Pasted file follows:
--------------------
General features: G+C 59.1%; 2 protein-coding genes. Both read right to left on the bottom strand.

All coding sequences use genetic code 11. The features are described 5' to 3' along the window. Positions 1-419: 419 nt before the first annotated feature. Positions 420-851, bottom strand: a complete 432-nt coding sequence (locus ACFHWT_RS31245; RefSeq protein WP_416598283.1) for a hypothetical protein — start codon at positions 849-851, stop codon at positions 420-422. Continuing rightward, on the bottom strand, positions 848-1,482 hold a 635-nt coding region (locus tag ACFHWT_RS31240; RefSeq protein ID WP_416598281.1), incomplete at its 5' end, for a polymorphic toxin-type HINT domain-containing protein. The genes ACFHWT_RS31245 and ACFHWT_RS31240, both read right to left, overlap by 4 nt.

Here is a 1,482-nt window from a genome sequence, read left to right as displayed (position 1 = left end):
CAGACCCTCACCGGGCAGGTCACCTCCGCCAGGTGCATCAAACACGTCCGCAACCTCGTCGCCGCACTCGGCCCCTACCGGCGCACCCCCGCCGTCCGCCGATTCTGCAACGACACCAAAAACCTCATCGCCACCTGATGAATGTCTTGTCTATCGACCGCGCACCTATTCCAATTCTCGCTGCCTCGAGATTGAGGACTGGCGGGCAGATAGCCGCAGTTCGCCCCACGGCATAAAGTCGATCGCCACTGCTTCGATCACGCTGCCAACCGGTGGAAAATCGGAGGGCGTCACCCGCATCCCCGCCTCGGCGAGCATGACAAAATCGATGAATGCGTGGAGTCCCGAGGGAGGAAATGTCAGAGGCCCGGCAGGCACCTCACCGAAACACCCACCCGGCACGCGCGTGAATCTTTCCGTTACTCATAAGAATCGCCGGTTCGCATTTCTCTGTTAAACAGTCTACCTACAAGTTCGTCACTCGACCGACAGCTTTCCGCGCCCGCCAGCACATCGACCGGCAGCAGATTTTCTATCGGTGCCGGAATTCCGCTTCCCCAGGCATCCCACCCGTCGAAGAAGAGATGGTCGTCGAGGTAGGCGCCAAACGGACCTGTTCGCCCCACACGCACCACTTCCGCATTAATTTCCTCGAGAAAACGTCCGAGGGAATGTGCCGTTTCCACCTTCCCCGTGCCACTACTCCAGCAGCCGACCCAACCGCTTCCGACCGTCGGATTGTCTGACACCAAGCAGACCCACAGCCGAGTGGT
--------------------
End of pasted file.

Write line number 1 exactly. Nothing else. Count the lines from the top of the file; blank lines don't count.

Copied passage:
General features: G+C 59.1%; 2 protein-coding genes. Both read right to left on the bottom strand.